The Auckland Star: WITH WHICH ARE INCORPORATED The Evening News, Morning News and The Echo.
THURSDAY, APRIL 8, 1909. THE NATIVE LANDS.
Tor the cauae that lacks assistance. For the wrong that needs resistance, For the future in the distance, And the good that we can, do.
The final report of the Native Lands Commission has now been submitted to Ministers, and when the session opens Parliament will be able to judge of the degree of Buccess that has attended its labours. That these labours have been arduous enough may be gathered from the fact that out of the seven and ahalf million acres owned by Maoris in the North Island, nearly 2,800,000 acres came within the scope of the inquiry. The Commission has sent in 42 separate reports dealing with different districts; and it haß recommended about 970,000 acres for European settlement (including timber leases), and reserved nearly 000,000 acres for Maori occupation. There are still some 500,000 acres of native land in the North Island the titles to which have not been Satisfactorily determined. But in spite of this obstacle, and the difficulty of following the intricacies of Maori land tenure, the Commission in its report states that the legislation already on the Statute Book is sufficient to provide for the settlement of native lands ih this part of the country . Our native land laws naturally require consolidation, but if this necessary work is taken in hand, and slight amendments and modifications are introduced here and there to remove the inconsistencies inevitable in a body of legislation that has grown by slow degrees under very difficult and complicated circumstances, the Commission believes that all that would be really needed to complete the work that it has so well begun, would be prompt and efficient departmental administration.
Considering the amount of ground covered, and the area of the districts in which the way has now been practically cleared for settlement, the Native Lands Commission can be fairly said to have justified its appointment aud discharged its responsibilities with success. No doubt Government will pay due attention to the recorgrpendatiohs contained in the report as to the necessity for reorganising the Native LanAs Courts,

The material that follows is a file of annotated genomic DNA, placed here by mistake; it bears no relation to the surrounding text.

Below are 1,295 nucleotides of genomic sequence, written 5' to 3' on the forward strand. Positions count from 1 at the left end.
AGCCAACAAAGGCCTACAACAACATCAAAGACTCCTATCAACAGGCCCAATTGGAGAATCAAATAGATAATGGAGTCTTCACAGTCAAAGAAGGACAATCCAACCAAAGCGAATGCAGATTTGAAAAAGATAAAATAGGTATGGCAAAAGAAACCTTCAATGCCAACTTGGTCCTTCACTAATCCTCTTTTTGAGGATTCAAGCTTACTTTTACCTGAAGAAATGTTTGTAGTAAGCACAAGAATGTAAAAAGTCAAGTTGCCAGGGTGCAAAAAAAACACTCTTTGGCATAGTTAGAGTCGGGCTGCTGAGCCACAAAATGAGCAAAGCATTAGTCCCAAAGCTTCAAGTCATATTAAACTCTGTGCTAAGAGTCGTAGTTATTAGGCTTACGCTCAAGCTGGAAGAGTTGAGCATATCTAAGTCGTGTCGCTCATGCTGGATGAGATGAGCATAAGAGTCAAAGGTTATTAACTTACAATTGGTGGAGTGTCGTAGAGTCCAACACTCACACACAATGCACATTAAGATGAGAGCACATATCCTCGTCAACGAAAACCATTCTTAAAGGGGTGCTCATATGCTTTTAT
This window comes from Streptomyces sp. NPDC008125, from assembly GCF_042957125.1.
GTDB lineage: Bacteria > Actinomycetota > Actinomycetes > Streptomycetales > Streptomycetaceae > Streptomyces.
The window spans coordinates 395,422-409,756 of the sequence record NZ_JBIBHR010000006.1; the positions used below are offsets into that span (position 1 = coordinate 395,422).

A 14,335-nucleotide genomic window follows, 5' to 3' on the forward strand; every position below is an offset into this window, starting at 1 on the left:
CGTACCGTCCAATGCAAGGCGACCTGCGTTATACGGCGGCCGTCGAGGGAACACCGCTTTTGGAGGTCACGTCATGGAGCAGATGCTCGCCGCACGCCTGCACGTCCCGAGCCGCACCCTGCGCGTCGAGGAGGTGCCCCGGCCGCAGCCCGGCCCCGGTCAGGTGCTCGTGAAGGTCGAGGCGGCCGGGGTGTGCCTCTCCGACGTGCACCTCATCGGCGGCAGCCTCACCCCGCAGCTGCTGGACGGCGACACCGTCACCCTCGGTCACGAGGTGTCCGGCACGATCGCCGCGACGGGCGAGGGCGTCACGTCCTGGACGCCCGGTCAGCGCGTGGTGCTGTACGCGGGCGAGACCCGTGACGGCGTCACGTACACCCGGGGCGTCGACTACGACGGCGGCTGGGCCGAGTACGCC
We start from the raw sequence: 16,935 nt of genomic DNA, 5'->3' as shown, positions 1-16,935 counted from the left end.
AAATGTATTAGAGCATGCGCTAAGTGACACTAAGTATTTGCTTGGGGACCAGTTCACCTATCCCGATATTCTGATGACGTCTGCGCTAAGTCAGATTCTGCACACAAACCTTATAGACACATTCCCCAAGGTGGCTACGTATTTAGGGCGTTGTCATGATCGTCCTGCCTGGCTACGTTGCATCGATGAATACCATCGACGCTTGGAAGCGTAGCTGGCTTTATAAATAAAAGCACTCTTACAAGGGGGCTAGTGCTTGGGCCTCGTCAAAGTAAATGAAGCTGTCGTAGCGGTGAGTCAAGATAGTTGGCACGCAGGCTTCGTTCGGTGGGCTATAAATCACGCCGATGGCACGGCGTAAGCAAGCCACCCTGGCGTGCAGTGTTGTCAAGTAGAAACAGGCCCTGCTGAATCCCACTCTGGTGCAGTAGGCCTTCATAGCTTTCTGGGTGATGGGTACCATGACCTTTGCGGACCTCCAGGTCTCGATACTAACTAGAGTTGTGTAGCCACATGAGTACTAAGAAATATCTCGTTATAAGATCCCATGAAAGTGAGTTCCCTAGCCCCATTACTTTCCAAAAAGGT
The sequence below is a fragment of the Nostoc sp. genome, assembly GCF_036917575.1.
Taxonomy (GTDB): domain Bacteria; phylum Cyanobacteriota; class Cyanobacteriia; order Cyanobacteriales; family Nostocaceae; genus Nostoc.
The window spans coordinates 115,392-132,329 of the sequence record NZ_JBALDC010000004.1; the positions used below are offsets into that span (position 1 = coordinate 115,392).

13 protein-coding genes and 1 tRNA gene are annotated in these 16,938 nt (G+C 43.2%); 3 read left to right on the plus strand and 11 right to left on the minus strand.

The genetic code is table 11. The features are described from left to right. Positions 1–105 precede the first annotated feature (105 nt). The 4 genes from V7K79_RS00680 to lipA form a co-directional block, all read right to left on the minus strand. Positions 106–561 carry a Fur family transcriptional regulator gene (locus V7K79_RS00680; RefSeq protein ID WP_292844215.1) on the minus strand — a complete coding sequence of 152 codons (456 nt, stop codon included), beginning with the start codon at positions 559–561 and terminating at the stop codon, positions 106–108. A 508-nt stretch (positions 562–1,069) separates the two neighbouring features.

and putting through their work at a reasonable rate of speed. Special attention is called by the report to the mr experience of some Of the judges and officials, and it urges that in future vacancies on the Bench should be filled . largely from the ranks of 'the registrars of native lands, whose duties have already familiarised them with some of the more important aspects of the native land system. As to the lines on which consolidation of the Statutes should be carried out, the report reminds us that many important questions of policy must be taken into consideration by Parliament in this connection, and that it will be no easy task to effect a reasonable and workable compromise bet-ween conflicting theories of tenure and succession. As in all its previous reports, the Commission emphasises the duty of encouraging and training the Maoris to become efficient and self-supporting settlers; and our own country representatives should take special note of the fact that in the opinion of the Commissioners agricultural instructors for the Natives are particularly needed in the Waikato. It should further interest our readers to observe that some 160,000 acres of native lands are recommended as available for general settlement in the Auckland district, and though a large portion of this in West Taupo' is relatively poor, it is clear that a little energy and activity on the part of the Government and the Native Lands Courts would throw open,a very considerable strotch of valuable country, the settlement of which would rapidly promote the progress and prosperity of the whole island.
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